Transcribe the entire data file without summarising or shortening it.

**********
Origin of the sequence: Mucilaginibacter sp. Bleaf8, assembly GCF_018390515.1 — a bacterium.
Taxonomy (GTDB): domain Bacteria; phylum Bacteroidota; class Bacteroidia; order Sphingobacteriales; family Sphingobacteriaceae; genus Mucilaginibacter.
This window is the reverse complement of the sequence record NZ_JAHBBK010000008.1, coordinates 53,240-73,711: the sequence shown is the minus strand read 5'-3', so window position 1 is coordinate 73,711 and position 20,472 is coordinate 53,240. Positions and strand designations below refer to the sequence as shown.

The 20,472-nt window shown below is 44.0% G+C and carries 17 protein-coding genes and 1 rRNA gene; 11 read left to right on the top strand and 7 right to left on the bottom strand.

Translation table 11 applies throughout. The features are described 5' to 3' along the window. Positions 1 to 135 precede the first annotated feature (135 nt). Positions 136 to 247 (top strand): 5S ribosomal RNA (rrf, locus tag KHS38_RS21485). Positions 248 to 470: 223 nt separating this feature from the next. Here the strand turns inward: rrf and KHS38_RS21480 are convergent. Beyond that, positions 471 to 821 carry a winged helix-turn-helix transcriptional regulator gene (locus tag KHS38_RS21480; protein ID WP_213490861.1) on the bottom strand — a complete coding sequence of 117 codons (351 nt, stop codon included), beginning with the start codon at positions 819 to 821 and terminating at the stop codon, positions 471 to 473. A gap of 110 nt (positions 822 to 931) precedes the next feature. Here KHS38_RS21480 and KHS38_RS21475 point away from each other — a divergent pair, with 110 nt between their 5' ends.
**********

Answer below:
Origin of the sequence: Mucilaginibacter sp. Bleaf8, assembly GCF_018390515.1 — a bacterium.
Taxonomy (GTDB): domain Bacteria; phylum Bacteroidota; class Bacteroidia; order Sphingobacteriales; family Sphingobacteriaceae; genus Mucilaginibacter.
This window is the reverse complement of the sequence record NZ_JAHBBK010000008.1, coordinates 53,240-73,711: the sequence shown is the minus strand read 5'-3', so window position 1 is coordinate 73,711 and position 20,472 is coordinate 53,240. Positions and strand designations below refer to the sequence as shown.

The 20,472-nt window shown below is 44.0% G+C and carries 17 protein-coding genes and 1 rRNA gene; 11 read left to right on the top strand and 7 right to left on the bottom strand.

Translation table 11 applies throughout. The features are described 5' to 3' along the window. Positions 1 to 135 precede the first annotated feature (135 nt). Positions 136 to 247 (top strand): 5S ribosomal RNA (rrf, locus tag KHS38_RS21485). Positions 248 to 470: 223 nt separating this feature from the next. Here the strand turns inward: rrf and KHS38_RS21480 are convergent. Beyond that, positions 471 to 821 carry a winged helix-turn-helix transcriptional regulator gene (locus tag KHS38_RS21480; protein ID WP_213490861.1) on the bottom strand — a complete coding sequence of 117 codons (351 nt, stop codon included), beginning with the start codon at positions 819 to 821 and terminating at the stop codon, positions 471 to 473. A gap of 110 nt (positions 822 to 931) precedes the next feature. Here KHS38_RS21480 and KHS38_RS21475 point away from each other — a divergent pair, with 110 nt between their 5' ends.